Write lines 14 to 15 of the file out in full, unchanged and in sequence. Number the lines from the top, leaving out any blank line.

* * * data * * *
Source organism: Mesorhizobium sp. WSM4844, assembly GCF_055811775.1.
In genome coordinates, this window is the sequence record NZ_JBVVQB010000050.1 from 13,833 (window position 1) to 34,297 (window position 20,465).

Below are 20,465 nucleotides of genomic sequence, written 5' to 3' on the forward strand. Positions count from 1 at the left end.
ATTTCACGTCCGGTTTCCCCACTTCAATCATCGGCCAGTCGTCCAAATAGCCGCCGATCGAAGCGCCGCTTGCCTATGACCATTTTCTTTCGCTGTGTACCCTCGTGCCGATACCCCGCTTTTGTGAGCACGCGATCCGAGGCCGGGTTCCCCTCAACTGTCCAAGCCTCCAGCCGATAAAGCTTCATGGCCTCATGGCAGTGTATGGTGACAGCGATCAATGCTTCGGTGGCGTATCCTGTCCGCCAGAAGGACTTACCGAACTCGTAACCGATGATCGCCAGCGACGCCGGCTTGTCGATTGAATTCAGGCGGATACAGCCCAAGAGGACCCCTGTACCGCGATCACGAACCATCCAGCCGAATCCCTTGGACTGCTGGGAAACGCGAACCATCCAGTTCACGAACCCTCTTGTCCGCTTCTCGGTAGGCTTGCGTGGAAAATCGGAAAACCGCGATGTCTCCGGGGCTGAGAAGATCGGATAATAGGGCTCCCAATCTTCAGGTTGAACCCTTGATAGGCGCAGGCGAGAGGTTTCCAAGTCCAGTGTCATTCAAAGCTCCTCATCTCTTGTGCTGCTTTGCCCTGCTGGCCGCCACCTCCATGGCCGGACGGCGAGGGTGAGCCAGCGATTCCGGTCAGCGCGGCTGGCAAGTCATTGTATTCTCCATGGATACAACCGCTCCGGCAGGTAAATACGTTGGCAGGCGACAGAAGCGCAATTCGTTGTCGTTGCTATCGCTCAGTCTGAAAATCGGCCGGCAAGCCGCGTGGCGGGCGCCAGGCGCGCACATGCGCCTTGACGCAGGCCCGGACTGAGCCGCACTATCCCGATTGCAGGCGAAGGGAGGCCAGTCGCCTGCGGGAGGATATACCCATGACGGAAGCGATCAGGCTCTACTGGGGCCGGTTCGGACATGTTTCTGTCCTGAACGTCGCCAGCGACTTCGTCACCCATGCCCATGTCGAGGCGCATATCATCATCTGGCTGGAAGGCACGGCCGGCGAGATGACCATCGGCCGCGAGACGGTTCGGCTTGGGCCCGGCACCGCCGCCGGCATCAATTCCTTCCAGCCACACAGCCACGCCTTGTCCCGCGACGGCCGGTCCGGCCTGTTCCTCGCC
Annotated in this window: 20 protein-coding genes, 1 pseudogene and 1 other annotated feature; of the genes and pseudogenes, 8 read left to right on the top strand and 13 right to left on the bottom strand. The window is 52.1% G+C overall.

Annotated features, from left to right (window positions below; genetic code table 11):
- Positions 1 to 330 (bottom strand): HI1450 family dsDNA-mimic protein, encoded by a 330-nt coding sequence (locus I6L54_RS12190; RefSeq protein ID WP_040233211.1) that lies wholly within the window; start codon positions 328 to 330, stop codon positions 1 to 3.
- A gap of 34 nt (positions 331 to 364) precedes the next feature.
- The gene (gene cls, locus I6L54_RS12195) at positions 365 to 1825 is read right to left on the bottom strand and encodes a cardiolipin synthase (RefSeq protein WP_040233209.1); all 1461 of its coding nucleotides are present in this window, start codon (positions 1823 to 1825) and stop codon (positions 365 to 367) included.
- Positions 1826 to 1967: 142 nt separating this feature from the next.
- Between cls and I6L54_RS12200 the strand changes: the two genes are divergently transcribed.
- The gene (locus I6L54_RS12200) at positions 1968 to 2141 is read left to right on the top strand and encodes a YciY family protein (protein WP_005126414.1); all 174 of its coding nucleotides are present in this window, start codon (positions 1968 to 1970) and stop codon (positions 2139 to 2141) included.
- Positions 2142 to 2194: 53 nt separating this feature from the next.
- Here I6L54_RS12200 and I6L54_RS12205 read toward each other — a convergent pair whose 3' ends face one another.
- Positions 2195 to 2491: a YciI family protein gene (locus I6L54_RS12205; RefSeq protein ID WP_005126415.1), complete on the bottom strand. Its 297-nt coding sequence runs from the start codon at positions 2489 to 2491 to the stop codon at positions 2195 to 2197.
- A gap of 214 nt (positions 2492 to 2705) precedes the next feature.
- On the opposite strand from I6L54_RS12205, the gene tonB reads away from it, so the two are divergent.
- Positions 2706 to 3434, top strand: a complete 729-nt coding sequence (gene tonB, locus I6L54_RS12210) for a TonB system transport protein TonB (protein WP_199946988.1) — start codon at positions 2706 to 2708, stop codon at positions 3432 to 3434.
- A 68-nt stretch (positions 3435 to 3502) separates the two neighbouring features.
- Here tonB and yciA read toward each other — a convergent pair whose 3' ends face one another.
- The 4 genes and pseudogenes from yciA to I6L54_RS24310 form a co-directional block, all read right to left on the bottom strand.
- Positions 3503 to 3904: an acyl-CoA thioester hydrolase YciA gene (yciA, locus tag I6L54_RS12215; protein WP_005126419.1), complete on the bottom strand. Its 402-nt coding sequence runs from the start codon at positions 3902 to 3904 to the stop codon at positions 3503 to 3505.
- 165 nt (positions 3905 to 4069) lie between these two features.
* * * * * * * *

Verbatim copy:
- Here I6L54_RS12200 and I6L54_RS12205 read toward each other — a convergent pair whose 3' ends face one another.
- Positions 2195 to 2491: a YciI family protein gene (locus I6L54_RS12205; RefSeq protein ID WP_005126415.1), complete on the bottom strand. Its 297-nt coding sequence runs from the start codon at positions 2489 to 2491 to the stop codon at positions 2195 to 2197.